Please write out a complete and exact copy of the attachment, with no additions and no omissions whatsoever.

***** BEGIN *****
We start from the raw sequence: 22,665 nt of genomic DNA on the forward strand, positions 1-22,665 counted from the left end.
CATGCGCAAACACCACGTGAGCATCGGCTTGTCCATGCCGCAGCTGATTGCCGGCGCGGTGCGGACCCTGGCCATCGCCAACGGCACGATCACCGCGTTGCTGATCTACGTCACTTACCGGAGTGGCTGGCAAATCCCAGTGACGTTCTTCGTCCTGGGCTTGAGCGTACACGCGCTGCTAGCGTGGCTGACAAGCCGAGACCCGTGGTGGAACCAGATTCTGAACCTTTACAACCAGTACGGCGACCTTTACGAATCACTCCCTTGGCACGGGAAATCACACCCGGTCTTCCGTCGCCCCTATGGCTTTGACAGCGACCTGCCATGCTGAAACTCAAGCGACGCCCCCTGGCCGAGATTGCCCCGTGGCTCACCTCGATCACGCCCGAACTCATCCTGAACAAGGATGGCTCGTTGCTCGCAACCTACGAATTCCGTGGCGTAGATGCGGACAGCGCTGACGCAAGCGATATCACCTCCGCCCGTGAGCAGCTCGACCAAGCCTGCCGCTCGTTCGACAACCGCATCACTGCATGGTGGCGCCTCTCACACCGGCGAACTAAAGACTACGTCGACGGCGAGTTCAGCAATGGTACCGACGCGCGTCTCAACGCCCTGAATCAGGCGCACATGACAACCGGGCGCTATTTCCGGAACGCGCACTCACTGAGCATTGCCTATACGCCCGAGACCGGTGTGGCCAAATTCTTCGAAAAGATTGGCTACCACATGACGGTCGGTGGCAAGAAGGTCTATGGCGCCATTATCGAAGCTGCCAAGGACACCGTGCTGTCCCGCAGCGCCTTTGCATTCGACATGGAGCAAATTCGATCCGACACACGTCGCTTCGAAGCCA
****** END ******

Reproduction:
We start from the raw sequence: 22,665 nt of genomic DNA on the forward strand, positions 1-22,665 counted from the left end.
CATGCGCAAACACCACGTGAGCATCGGCTTGTCCATGCCGCAGCTGATTGCCGGCGCGGTGCGGACCCTGGCCATCGCCAACGGCACGATCACCGCGTTGCTGATCTACGTCACTTACCGGAGTGGCTGGCAAATCCCAGTGACGTTCTTCGTCCTGGGCTTGAGCGTACACGCGCTGCTAGCGTGGCTGACAAGCCGAGACCCGTGGTGGAACCAGATTCTGAACCTTTACAACCAGTACGGCGACCTTTACGAATCACTCCCTTGGCACGGGAAATCACACCCGGTCTTCCGTCGCCCCTATGGCTTTGACAGCGACCTGCCATGCTGAAACTCAAGCGACGCCCCCTGGCCGAGATTGCCCCGTGGCTCACCTCGATCACGCCCGAACTCATCCTGAACAAGGATGGCTCGTTGCTCGCAACCTACGAATTCCGTGGCGTAGATGCGGACAGCGCTGACGCAAGCGATATCACCTCCGCCCGTGAGCAGCTCGACCAAGCCTGCCGCTCGTTCGACAACCGCATCACTGCATGGTGGCGCCTCTCACACCGGCGAACTAAAGACTACGTCGACGGCGAGTTCAGCAATGGTACCGACGCGCGTCTCAACGCCCTGAATCAGGCGCACATGACAACCGGGCGCTATTTCCGGAACGCGCACTCACTGAGCATTGCCTATACGCCCGAGACCGGTGTGGCCAAATTCTTCGAAAAGATTGGCTACCACATGACGGTCGGTGGCAAGAAGGTCTATGGCGCCATTATCGAAGCTGCCAAGGACACCGTGCTGTCCCGCAGCGCCTTTGCATTCGACATGGAGCAAATTCGATCCGACACACGTCGCTTCGAAGCCA